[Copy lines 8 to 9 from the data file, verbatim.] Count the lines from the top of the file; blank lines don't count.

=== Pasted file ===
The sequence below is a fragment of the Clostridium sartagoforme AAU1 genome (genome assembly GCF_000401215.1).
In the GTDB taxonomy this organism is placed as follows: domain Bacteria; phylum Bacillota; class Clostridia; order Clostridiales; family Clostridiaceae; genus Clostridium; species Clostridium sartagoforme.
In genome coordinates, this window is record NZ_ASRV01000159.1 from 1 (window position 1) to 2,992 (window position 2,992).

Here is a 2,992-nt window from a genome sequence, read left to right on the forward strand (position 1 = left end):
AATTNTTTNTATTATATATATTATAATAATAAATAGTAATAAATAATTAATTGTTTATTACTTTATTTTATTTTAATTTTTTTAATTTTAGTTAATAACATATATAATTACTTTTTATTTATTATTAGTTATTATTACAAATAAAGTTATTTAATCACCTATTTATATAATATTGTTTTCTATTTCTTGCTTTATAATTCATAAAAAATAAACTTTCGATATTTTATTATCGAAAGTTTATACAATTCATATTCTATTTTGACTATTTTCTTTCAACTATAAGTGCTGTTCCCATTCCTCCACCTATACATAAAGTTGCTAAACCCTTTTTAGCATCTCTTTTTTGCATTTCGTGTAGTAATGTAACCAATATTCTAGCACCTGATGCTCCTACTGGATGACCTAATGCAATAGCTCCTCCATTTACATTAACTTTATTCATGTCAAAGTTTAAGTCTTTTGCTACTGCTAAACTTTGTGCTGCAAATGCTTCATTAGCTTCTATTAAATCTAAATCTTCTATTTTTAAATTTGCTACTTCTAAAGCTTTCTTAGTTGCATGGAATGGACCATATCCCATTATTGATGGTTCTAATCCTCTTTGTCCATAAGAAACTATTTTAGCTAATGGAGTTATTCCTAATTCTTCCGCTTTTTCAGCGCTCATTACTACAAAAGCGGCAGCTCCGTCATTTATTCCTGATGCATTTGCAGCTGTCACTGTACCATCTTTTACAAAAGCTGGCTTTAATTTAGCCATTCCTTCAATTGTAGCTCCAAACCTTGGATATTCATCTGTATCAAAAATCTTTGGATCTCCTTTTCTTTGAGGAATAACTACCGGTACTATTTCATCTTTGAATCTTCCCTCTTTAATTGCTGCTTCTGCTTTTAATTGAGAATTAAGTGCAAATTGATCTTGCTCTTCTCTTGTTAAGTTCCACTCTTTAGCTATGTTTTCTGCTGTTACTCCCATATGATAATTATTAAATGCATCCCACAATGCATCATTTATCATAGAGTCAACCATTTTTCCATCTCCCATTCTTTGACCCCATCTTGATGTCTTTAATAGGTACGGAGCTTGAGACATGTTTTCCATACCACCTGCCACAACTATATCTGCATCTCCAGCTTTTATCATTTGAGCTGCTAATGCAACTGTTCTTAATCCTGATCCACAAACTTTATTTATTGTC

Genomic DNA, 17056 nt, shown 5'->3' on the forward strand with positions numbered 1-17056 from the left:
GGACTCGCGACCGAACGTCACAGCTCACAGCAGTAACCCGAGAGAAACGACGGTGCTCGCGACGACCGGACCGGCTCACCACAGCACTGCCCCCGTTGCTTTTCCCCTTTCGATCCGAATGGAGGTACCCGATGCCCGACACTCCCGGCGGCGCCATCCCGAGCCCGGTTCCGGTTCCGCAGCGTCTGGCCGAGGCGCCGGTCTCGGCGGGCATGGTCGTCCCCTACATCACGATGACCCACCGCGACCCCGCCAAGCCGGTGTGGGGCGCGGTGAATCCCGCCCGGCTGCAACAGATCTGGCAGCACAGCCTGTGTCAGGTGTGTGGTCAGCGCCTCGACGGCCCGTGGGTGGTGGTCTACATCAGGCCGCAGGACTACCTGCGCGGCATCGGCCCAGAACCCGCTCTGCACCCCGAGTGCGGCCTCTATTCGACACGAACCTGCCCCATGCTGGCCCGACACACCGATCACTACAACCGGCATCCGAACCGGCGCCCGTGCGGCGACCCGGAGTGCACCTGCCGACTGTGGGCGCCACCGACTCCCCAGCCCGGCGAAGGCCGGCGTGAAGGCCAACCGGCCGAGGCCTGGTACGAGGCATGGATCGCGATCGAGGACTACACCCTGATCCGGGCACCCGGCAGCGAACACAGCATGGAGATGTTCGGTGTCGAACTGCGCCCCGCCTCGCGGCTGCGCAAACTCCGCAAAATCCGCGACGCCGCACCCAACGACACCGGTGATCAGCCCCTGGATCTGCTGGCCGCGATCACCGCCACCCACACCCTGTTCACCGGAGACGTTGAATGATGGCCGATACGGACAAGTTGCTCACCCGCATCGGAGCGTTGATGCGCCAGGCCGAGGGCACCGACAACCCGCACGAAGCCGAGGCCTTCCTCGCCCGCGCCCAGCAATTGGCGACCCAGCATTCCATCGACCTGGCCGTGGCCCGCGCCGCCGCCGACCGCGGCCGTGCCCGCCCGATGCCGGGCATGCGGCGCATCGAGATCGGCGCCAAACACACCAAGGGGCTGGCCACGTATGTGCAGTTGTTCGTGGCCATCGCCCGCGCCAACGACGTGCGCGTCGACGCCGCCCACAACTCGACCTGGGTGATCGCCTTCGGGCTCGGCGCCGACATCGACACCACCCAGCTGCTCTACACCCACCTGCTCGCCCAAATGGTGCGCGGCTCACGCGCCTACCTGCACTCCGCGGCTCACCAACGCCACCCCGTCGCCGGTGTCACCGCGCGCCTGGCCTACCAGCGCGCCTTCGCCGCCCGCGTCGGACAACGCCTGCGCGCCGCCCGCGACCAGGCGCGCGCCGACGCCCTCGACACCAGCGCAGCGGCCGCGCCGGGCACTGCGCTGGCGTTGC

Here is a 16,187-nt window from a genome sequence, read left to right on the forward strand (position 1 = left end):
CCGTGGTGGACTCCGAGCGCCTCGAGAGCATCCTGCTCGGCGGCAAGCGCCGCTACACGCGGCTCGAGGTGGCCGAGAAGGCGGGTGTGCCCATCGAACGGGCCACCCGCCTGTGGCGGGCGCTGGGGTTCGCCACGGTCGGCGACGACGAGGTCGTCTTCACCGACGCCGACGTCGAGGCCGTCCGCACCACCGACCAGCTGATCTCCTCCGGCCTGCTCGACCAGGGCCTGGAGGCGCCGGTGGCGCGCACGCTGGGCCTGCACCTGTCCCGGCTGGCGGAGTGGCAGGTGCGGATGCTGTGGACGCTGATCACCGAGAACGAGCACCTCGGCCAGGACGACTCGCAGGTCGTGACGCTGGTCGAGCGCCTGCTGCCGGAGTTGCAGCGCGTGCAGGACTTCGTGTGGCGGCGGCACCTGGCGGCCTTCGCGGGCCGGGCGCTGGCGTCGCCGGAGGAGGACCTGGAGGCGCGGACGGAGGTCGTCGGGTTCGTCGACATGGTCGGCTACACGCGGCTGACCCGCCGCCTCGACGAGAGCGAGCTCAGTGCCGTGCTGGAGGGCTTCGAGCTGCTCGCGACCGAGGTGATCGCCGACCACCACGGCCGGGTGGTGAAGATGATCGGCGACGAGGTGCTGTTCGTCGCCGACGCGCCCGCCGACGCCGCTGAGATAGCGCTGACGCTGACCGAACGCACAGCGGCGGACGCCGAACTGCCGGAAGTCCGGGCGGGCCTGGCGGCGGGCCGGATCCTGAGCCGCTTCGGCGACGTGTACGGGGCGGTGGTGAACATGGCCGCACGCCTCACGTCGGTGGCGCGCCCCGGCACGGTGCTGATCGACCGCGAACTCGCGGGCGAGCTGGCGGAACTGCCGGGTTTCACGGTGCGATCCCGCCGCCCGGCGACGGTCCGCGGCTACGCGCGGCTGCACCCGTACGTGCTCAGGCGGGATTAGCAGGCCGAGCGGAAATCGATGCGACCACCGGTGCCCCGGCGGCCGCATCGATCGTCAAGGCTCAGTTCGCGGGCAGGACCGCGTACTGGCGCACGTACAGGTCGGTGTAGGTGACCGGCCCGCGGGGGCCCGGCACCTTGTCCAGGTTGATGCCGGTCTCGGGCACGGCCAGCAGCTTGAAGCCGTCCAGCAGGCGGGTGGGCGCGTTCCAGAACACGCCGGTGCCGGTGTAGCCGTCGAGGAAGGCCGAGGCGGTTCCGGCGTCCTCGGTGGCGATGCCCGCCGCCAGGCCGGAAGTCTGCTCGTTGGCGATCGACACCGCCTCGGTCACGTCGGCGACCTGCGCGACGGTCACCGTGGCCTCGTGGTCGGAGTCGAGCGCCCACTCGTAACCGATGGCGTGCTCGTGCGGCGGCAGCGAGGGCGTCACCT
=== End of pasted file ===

Here is a 16,187-nt window from a genome sequence, read left to right on the forward strand (position 1 = left end):
CCGTGGTGGACTCCGAGCGCCTCGAGAGCATCCTGCTCGGCGGCAAGCGCCGCTACACGCGGCTCGAGGTGGCCGAGAAGGCGGGTGTGCCCATCGAACGGGCCACCCGCCTGTGGCGGGCGCTGGGGTTCGCCACGGTCGGCGACGACGAGGTCGTCTTCACCGACGCCGACGTCGAGGCCGTCCGCACCACCGACCAGCTGATCTCCTCCGGCCTGCTCGACCAGGGCCTGGAGGCGCCGGTGGCGCGCACGCTGGGCCTGCACCTGTCCCGGCTGGCGGAGTGGCAGGTGCGGATGCTGTGGACGCTGATCACCGAGAACGAGCACCTCGGCCAGGACGACTCGCAGGTCGTGACGCTGGTCGAGCGCCTGCTGCCGGAGTTGCAGCGCGTGCAGGACTTCGTGTGGCGGCGGCACCTGGCGGCCTTCGCGGGCCGGGCGCTGGCGTCGCCGGAGGAGGACCTGGAGGCGCGGACGGAGGTCGTCGGGTTCGTCGACATGGTCGGCTACACGCGGCTGACCCGCCGCCTCGACGAGAGCGAGCTCAGTGCCGTGCTGGAGGGCTTCGAGCTGCTCGCGACCGAGGTGATCGCCGACCACCACGGCCGGGTGGTGAAGATGATCGGCGACGAGGTGCTGTTCGTCGCCGACGCGCCCGCCGACGCCGCTGAGATAGCGCTGACGCTGACCGAACGCACAGCGGCGGACGCCGAACTGCCGGAAGTCCGGGCGGGCCTGGCGGCGGGCCGGATCCTGAGCCGCTTCGGCGACGTGTACGGGGCGGTGGTGAACATGGCCGCACGCCTCACGTCGGTGGCGCGCCCCGGCACGGTGCTGATCGACCGCGAACTCGCGGGCGAGCTGGCGGAACTGCCGGGTTTCACGGTGCGATCCCGCCGCCCGGCGACGGTCCGCGGCTACGCGCGGCTGCACCCGTACGTGCTCAGGCGGGATTAGCAGGCCGAGCGGAAATCGATGCGACCACCGGTGCCCCGGCGGCCGCATCGATCGTCAAGGCTCAGTTCGCGGGCAGGACCGCGTACTGGCGCACGTACAGGTCGGTGTAGGTGACCGGCCCGCGGGGGCCCGGCACCTTGTCCAGGTTGATGCCGGTCTCGGGCACGGCCAGCAGCTTGAAGCCGTCCAGCAGGCGGGTGGGCGCGTTCCAGAACACGCCGGTGCCGGTGTAGCCGTCGAGGAAGGCCGAGGCGGTTCCGGCGTCCTCGGTGGCGATGCCCGCCGCCAGGCCGGAAGTCTGCTCGTTGGCGATCGACACCGCCTCGGTCACGTCGGCGACCTGCGCGACGGTCACCGTGGCCTCGTGGTCGGAGTCGAGCGCCCACTCGTAACCGATGGCGTGCTCGTGCGGCGGCAGCGAGGGCGTCACCT